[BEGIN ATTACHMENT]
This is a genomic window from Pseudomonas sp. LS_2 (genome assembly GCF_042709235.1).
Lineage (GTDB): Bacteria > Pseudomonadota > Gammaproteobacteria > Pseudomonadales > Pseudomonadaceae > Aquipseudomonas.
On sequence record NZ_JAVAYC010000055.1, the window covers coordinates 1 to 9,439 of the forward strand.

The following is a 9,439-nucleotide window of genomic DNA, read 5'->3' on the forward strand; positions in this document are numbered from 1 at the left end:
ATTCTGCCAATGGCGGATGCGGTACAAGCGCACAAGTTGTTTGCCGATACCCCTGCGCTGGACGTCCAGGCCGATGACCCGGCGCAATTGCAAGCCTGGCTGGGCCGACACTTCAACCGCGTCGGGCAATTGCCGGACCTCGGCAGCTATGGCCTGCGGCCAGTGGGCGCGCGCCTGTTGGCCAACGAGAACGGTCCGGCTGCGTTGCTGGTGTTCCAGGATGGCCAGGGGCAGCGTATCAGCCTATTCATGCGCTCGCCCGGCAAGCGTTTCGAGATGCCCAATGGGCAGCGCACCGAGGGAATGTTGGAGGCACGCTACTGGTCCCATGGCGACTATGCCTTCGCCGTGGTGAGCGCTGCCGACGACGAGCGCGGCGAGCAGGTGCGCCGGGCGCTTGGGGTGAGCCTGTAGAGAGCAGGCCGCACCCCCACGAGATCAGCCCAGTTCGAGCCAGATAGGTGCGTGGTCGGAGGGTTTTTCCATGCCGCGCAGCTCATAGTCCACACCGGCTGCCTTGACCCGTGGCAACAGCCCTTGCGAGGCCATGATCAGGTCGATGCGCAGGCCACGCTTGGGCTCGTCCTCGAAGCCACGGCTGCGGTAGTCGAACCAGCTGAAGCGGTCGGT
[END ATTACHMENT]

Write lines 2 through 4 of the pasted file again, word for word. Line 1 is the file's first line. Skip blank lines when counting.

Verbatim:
Lineage (GTDB): Bacteria > Pseudomonadota > Gammaproteobacteria > Pseudomonadales > Pseudomonadaceae > Aquipseudomonas.
On sequence record NZ_JAVAYC010000055.1, the window covers coordinates 1 to 9,439 of the forward strand.

The following is a 9,439-nucleotide window of genomic DNA, read 5'->3' on the forward strand; positions in this document are numbered from 1 at the left end: